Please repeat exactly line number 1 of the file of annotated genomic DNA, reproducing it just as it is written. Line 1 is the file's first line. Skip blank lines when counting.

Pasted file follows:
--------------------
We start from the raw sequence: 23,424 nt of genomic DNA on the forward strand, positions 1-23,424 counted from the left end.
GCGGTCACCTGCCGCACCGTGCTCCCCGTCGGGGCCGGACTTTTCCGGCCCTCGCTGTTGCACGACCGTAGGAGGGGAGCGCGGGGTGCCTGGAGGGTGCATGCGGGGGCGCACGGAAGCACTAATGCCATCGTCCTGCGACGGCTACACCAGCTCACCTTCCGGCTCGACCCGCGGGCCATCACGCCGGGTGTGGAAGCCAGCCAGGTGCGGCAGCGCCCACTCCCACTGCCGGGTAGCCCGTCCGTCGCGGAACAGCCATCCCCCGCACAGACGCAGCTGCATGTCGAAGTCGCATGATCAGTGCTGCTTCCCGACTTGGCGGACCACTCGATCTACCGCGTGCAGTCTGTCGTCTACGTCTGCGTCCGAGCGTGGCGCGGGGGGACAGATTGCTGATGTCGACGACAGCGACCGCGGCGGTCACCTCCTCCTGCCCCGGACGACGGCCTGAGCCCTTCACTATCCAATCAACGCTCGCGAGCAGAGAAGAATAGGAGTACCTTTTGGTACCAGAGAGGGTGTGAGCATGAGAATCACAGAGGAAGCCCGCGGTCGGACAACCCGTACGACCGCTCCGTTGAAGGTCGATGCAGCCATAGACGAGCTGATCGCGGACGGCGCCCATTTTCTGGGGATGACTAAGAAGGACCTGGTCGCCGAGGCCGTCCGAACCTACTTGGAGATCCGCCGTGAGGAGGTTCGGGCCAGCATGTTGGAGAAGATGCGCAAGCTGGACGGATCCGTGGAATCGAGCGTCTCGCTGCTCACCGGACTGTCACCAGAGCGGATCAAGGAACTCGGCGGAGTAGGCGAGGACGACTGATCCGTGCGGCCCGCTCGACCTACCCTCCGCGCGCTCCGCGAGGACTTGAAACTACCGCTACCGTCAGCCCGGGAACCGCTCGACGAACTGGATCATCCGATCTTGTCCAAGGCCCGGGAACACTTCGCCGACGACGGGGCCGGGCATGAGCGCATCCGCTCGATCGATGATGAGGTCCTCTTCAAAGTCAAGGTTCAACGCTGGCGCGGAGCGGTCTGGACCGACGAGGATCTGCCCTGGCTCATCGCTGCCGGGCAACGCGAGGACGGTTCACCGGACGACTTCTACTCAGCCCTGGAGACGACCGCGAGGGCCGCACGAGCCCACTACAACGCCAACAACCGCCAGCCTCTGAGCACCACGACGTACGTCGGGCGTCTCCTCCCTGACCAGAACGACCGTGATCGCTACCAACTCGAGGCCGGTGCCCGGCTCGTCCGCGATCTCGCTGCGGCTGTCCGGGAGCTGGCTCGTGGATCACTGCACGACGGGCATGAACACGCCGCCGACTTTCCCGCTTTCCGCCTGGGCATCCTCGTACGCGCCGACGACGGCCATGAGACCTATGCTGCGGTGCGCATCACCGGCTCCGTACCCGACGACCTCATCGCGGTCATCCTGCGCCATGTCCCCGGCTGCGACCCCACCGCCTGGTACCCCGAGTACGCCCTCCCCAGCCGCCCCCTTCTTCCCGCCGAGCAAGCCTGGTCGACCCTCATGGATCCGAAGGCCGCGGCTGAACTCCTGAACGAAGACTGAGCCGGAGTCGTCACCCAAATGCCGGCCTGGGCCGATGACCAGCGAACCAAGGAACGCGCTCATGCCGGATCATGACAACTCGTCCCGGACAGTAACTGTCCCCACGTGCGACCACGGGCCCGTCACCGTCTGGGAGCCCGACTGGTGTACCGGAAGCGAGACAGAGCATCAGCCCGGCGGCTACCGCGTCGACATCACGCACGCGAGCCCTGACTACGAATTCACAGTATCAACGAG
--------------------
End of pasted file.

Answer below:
We start from the raw sequence: 23,424 nt of genomic DNA on the forward strand, positions 1-23,424 counted from the left end.